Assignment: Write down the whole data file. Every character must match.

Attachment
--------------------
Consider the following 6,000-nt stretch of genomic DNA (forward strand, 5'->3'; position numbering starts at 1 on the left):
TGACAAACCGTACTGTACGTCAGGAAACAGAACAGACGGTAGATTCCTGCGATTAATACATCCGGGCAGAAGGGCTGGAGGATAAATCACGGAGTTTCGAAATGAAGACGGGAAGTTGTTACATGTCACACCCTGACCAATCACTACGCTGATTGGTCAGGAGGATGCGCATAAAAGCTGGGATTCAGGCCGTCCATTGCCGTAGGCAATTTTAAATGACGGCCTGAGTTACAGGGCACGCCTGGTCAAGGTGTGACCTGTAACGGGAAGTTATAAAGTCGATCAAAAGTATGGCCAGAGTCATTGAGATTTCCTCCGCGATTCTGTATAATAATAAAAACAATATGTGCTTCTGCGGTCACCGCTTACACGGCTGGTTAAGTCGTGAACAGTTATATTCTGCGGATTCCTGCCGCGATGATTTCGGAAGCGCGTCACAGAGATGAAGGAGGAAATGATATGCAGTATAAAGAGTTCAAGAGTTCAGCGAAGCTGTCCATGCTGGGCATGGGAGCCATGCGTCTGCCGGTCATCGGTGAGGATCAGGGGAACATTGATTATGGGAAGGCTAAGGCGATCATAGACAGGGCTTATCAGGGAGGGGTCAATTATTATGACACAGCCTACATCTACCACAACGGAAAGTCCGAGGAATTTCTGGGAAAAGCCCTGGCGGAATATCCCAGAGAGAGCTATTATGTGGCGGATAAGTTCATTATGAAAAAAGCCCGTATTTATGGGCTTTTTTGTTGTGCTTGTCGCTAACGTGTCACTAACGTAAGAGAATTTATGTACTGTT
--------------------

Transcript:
Consider the following 6,000-nt stretch of genomic DNA (forward strand, 5'->3'; position numbering starts at 1 on the left):
TGACAAACCGTACTGTACGTCAGGAAACAGAACAGACGGTAGATTCCTGCGATTAATACATCCGGGCAGAAGGGCTGGAGGATAAATCACGGAGTTTCGAAATGAAGACGGGAAGTTGTTACATGTCACACCCTGACCAATCACTACGCTGATTGGTCAGGAGGATGCGCATAAAAGCTGGGATTCAGGCCGTCCATTGCCGTAGGCAATTTTAAATGACGGCCTGAGTTACAGGGCACGCCTGGTCAAGGTGTGACCTGTAACGGGAAGTTATAAAGTCGATCAAAAGTATGGCCAGAGTCATTGAGATTTCCTCCGCGATTCTGTATAATAATAAAAACAATATGTGCTTCTGCGGTCACCGCTTACACGGCTGGTTAAGTCGTGAACAGTTATATTCTGCGGATTCCTGCCGCGATGATTTCGGAAGCGCGTCACAGAGATGAAGGAGGAAATGATATGCAGTATAAAGAGTTCAAGAGTTCAGCGAAGCTGTCCATGCTGGGCATGGGAGCCATGCGTCTGCCGGTCATCGGTGAGGATCAGGGGAACATTGATTATGGGAAGGCTAAGGCGATCATAGACAGGGCTTATCAGGGAGGGGTCAATTATTATGACACAGCCTACATCTACCACAACGGAAAGTCCGAGGAATTTCTGGGAAAAGCCCTGGCGGAATATCCCAGAGAGAGCTATTATGTGGCGGATAAGTTCATTATGAAAAAAGCCCGTATTTATGGGCTTTTTTGTTGTGCTTGTCGCTAACGTGTCACTAACGTAAGAGAATTTATGTACTGTT